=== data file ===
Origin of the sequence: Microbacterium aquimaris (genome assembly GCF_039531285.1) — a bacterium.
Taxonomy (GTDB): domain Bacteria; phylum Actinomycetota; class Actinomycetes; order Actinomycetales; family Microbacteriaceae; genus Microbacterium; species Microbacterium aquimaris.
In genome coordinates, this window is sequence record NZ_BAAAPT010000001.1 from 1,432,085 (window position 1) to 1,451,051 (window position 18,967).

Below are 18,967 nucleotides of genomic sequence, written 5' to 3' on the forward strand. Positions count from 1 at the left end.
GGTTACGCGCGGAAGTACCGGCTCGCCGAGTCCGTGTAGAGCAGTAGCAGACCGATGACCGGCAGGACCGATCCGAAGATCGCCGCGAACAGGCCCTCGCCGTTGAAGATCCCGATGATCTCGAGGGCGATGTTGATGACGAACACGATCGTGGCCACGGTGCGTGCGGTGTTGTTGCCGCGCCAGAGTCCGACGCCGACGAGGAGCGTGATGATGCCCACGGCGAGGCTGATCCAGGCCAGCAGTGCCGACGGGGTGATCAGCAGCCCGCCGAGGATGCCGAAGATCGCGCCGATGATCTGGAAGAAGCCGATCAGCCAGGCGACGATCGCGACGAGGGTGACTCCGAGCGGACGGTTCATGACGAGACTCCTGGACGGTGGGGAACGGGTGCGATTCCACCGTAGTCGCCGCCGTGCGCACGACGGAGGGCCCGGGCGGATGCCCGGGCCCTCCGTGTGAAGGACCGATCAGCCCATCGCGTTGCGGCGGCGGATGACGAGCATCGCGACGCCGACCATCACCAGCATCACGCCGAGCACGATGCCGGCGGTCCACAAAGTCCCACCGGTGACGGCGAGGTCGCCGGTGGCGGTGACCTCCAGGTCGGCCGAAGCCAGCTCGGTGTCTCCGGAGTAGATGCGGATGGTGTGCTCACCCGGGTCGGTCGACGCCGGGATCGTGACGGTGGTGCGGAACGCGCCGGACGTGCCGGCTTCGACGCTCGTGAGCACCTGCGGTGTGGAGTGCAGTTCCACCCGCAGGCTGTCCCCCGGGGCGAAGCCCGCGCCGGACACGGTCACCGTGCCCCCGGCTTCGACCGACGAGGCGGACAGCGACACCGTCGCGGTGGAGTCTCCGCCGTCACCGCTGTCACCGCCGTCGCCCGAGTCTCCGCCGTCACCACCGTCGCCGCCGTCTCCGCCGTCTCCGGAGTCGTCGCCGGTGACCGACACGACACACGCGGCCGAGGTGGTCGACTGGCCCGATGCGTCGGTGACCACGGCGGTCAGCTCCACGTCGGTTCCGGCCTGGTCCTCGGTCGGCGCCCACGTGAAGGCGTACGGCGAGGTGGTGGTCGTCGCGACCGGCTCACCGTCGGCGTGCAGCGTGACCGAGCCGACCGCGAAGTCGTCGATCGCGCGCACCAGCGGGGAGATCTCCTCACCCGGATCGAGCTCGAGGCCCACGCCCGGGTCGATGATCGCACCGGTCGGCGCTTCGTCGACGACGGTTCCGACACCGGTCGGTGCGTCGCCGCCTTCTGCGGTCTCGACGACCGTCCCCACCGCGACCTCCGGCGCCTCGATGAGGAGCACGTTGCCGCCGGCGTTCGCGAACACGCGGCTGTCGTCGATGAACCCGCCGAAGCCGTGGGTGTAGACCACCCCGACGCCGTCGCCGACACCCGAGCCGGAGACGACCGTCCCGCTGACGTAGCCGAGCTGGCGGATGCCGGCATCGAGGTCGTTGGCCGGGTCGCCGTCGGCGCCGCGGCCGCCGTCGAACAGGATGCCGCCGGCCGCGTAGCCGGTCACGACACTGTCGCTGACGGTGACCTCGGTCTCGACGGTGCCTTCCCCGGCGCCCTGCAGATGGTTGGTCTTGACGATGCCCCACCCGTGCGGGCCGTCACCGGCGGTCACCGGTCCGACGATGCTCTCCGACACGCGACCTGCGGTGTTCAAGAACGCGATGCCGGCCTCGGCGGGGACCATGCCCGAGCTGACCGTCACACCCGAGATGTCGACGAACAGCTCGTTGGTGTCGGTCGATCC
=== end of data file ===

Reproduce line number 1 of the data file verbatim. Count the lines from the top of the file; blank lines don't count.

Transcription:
Origin of the sequence: Microbacterium aquimaris (genome assembly GCF_039531285.1) — a bacterium.